Kevin McCloud and the JML Contracts team filming at the JML factory in Perthshire

Scottish construction business JML Contracts will feature in this week’s Grand Designs show (Wednesday 25 October) after carrying out work on what is potentially the smallest two-bedroom house in London.

The show features a ‘compact’ property in the capital built on a site of approximately 9.5m x 4m.

Auchterarder-based JML Contracts believes the project will clearly demonstrate why demand is growing for its “highly energy efficient and speedy house building method” using Structural Insulated Panels (SIPs).

The SIPs method was selected for the construction to allow for specific design considerations; to deliver a speedy and precise build time; and to ensure optimum thermal efficiency of the completed home to Passive House standard. JML, based in Perthshire, was appointed as the key provider due to its strong credentials, specialised and bespoke SIPs offering and understanding of the engineering requirements of the project.

This demand for SIPs is beginning to gain some ground in the UK, as people begin to see the benefits which have been embraced wholeheartedly in northern Europe. JML has seen business growth of 30% year on year since 2015, and is projected to continue at this pace each year until 2020.

Grand DesignsJML director John Langley said: “SIPs is one technology which could help to reshape the future of housebuilding in the UK but the country still lags behind in its uptake. The previously slow adoption of SIPs is largely down to the higher upfront costs, however the long-term benefits for residents, landlords and the environment significantly outweigh these initial outlays. These benefits include low energy usage due to the excellent insulation, limited thermal bridging, and inherently air-tight characteristics.

“Our business which employs 21 people in Perthshire has seen a 30 percent growth in the past two years. We are predicting that this level of growth will be sustained for the next three years, as awareness of the benefits of SIPs grows and demand increases across Scotland and beyond. As well as the self-build market we are seeing increased interest from housing associations, social housing and also the emerging Private Rented sector.”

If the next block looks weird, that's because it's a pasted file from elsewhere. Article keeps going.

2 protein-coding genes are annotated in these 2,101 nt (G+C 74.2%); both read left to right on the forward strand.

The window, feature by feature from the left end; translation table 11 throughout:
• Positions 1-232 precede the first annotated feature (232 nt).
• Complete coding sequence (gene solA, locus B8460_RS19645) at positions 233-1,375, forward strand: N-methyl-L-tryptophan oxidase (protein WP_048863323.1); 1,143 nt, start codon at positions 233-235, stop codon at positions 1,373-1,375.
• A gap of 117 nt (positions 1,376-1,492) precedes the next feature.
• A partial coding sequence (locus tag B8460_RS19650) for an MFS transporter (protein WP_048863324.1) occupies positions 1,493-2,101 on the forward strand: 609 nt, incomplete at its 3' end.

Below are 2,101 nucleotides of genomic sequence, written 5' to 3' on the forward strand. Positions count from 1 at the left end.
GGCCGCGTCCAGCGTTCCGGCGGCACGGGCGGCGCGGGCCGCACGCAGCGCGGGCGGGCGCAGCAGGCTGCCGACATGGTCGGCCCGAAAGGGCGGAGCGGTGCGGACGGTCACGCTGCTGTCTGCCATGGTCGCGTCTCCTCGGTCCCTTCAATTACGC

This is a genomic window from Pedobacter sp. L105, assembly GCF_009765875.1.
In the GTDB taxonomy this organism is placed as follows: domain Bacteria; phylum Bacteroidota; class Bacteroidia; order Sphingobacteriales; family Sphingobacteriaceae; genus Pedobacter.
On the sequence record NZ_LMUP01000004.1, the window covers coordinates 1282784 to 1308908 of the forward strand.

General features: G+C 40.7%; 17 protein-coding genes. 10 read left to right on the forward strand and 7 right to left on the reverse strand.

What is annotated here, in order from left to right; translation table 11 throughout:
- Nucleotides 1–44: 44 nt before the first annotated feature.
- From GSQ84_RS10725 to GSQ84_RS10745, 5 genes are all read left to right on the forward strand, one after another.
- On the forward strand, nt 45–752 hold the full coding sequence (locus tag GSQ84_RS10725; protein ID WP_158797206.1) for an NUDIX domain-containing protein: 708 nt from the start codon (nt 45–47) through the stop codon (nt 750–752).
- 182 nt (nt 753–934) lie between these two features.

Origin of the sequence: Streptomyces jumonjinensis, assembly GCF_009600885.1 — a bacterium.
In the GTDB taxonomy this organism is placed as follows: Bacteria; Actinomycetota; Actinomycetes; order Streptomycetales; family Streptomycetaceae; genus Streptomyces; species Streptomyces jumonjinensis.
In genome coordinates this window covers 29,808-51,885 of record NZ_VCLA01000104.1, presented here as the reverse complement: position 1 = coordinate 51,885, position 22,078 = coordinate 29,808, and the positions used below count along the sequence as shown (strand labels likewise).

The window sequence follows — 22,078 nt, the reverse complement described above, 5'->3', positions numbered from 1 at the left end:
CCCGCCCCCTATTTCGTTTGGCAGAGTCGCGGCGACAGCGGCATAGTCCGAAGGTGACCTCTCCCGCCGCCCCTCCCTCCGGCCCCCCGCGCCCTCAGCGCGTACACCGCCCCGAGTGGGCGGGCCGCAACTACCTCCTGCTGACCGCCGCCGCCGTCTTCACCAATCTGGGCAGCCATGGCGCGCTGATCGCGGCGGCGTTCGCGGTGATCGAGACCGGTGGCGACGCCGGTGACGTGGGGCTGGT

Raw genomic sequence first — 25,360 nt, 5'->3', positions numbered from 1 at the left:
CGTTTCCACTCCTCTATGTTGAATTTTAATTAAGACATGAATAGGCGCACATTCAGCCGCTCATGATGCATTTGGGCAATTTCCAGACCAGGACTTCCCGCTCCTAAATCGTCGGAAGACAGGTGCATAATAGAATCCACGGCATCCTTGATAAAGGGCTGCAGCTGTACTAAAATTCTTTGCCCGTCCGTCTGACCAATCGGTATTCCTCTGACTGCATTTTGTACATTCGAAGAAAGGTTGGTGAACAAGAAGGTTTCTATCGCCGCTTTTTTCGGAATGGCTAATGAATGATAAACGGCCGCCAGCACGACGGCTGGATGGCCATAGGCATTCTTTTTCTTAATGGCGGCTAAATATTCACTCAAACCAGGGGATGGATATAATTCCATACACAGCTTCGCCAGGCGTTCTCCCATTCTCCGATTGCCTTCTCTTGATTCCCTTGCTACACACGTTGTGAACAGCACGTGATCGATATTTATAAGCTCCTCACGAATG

As part of the filming for this specific Grand Designs project, presenter Kevin McCloud visited JML’s factory in Auchterarder, with the architect client to see the team construct the house in advance. This was the first time the team had visited a SIPs factory before, and also the first time they had ever completed a pre-construction.

The SIPs method requires very specific engineering processes which means that each piece is designed and cut in advance and then slotted together in a short time using a ‘jigsaw-style’ approach when on site – or in a factory.

JML Contracts owners, husband and wife team John and Katie Langley, with Kevin McCloud

JML Contracts owners, husband and wife team John and Katie Langley, with Kevin McCloud

John Langley added: “This was a really great experience for the whole JML team and we were delighted to meet Kevin and his Grand Designs colleagues. This project was a really interesting and challenging one from the outset and the end result is fantastic. By using SIPs in this project so many of the client’s requirements were met and it really demonstrates why and how SIPs and its many benefits is becoming a popular method of choice for self-build and custom build developers.”

Joe Stuart, of JSID Ltd, the architect and owner of the house, said: “Working with JML Contracts was great. They were knowledgeable and eager to advise, acting almost as an extension of my own team. After a thorough build up tweaking the design with the engineering team to get it completely right, the factory team was able to turn around the manufacturing incredibly quickly.

“The design of the kit was suited to the tight site, and the team was on call for any support required whilst I built the kit over 400 miles away! The structure was erected by hand within a week.”

The project which in total took 23 months and cost approximately £250k to complete and was heralded for its approach based on the complexity and size of the plot in a dense urban area.